Modern society accomplished incredible things in just the last two centuries. We’ve harnessed the power of electricity, built transportation marvels and constructed vast infrastructure projects. During that time, our global population expanded from less than a billion to just under 8 billion people.
Environmentalists, biologists and climate scientists now overwhelmingly agree that we’re quickly approaching a crossroads. If we don’t reduce our carbon footprint, conserve our remaining natural resources and restore vital ecosystems, things will get much worse in the future as the planet continues warming and our biodiversity further declines. That’s where ecological restoration comes in.
Restoring balance to an unstable system with ecological restoration
In addition to shifting toward renewable energy and greatly reducing greenhouse gas emissions, we must also invest in conserving and restoring our many natural biomes, especially forests, one of the planet’s primary carbon sinks.
From rainforests to arctic tundra, nearly every ecosystem on earth has been significantly impacted by human development and will continue to diminish without intervention. That intervention must come in the form of both environmental conservation and restoration ecology, along with sustainable land management practices.
The goal of restoration ecology, according to several experts, is to aid the recovery of an ecosystem that has been disturbed or damaged by external influences, such as fire, logging, mining, agriculture, or urban development. Restoration strategies “may be designed to replicate a pre-disturbance ecosystem or to create a new ecosystem where it had not previously occurred.”
Different restoration projects may have different goals and methods of achieving them. For example, some seek to reestablish or stabilize native species while others may simply attempt to restore basic ecosystem functions. Restoration ecology goals can include:
- Removing and/or mitigating pollution
- Removing derelict or obsolete manmade structures
- Repairing or enhancing waterways
- Flood mitigation
- Erosion control
- Restoration or creation of natural barriers
- Soil restoration
- Reforesting or revegetating damaged areas
- Reintroducing native species of plants and animals
- Eliminating invasive species
Restoration is a long-term process
In most cases, ecological restoration projects take years and sometimes decades to achieve positive outcomes. However, with the right plan of action, resources and time, these projects can produce outstanding results, sometimes well beyond expectations, like the Hinewai Reserve on the Banks Peninsula in New Zealand.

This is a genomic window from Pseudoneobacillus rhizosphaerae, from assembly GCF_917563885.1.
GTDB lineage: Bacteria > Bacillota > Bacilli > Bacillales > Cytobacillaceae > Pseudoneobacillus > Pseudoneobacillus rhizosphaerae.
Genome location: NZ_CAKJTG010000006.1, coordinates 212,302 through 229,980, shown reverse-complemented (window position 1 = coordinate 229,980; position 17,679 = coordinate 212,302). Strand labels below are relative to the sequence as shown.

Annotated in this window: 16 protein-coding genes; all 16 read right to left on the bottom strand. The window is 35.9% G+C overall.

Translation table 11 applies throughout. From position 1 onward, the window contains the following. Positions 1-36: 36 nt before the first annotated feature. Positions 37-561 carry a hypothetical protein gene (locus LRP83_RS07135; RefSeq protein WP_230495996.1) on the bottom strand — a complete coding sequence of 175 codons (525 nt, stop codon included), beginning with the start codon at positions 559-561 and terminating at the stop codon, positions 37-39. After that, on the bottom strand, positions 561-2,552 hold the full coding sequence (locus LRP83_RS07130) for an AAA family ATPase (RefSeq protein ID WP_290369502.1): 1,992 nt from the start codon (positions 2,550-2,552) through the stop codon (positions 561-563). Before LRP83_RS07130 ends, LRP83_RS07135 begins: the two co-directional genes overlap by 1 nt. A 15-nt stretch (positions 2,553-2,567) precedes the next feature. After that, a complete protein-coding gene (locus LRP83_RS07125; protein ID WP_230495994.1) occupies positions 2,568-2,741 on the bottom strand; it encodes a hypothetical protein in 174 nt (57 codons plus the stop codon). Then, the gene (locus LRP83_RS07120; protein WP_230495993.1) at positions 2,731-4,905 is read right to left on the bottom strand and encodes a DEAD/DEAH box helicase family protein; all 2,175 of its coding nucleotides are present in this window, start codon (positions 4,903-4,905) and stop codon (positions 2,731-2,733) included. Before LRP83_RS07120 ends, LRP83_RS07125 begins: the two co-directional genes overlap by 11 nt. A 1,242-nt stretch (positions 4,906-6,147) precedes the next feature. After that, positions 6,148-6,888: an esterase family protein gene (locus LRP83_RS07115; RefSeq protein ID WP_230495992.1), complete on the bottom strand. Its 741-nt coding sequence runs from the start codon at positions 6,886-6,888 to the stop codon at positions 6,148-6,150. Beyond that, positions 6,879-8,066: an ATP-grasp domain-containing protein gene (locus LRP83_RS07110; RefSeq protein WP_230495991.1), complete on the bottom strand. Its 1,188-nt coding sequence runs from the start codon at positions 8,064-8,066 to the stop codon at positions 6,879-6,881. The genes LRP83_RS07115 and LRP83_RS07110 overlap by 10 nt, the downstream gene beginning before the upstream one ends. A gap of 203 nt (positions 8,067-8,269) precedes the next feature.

Ecological restoration techniques and strategies vary widely depending on the type of ecosystem, the extent of damage, species involved, objectives, and other factors. However, most restoration projects involve some or all of the following steps:
Research: Perform historical research on the area to determine what the ecology may have been like in the past. Form a hypothesis on how the original ecosystem functioned. This process can include acquiring old land survey maps, historical photos, first-hand accounts and other records. The research phase of a project may also include a review of other restoration projects performed on similar ecosystems to gain insights, learn from prior successes/failures, etc.
Planning and goal-setting: Create a detailed inventory of current ecological resources and thoroughly map the area. Create a set of projections that outline the logical progression of restorative stages and/or milestones. Develop a scope of work with a detailed project plan, including the stages and steps required to accomplish all restoration goals. Create a budget based on necessary resources and timeline, including materials, personnel and equipment. Request permits, if needed, and submit project proposal for review. Make any necessary adjustments based on feedback from stakeholders and/or oversight committee.
Implementation, monitoring and reporting: Once a project begins, it’s important to actively monitor progress throughout the lifecycle of each project stage, adjusting timelines as necessary and providing regular updates to stakeholders and/or oversight committees.
Final assessment: Once all primary stages of a project have been completed, it’s important to objectively assess the success or failure of the project, including what might have been done differently, mistakes that could be avoided in the future, etc. This final assessment or case study can be extremely helpful for other restoration ecologists and (in the case of success) to further demonstrate efficacy of this important field.
Future checks: Once a restoration project concludes, it’s important for practitioners to check on the area’s progress in the future. This might include annual follow-up assessments for the first few years, along with long-term goal assessments at the five-year and ten-year mark.
Why is restoration ecology important?
Earth’s amazing biodiversity contributes to the stability of its many ecosystems, from ancient old growth forests to fragile coral reefs. Sadly, that biodiversity has never been more threatened. Two of the best tools we have in the fight against biodiversity loss are conservation biology and restoration ecology. To learn more about why restoration ecology is so important, check out the first post in this series.
For more information, check out the Society for Ecological Restoration. If you are interested in pursuing additional education in this field, consider the campus-based Bachelor of Science in Restoration Ecology or fully online Master of Natural Resource Stewardship with a focus on Ecological Restoration from Colorado State University.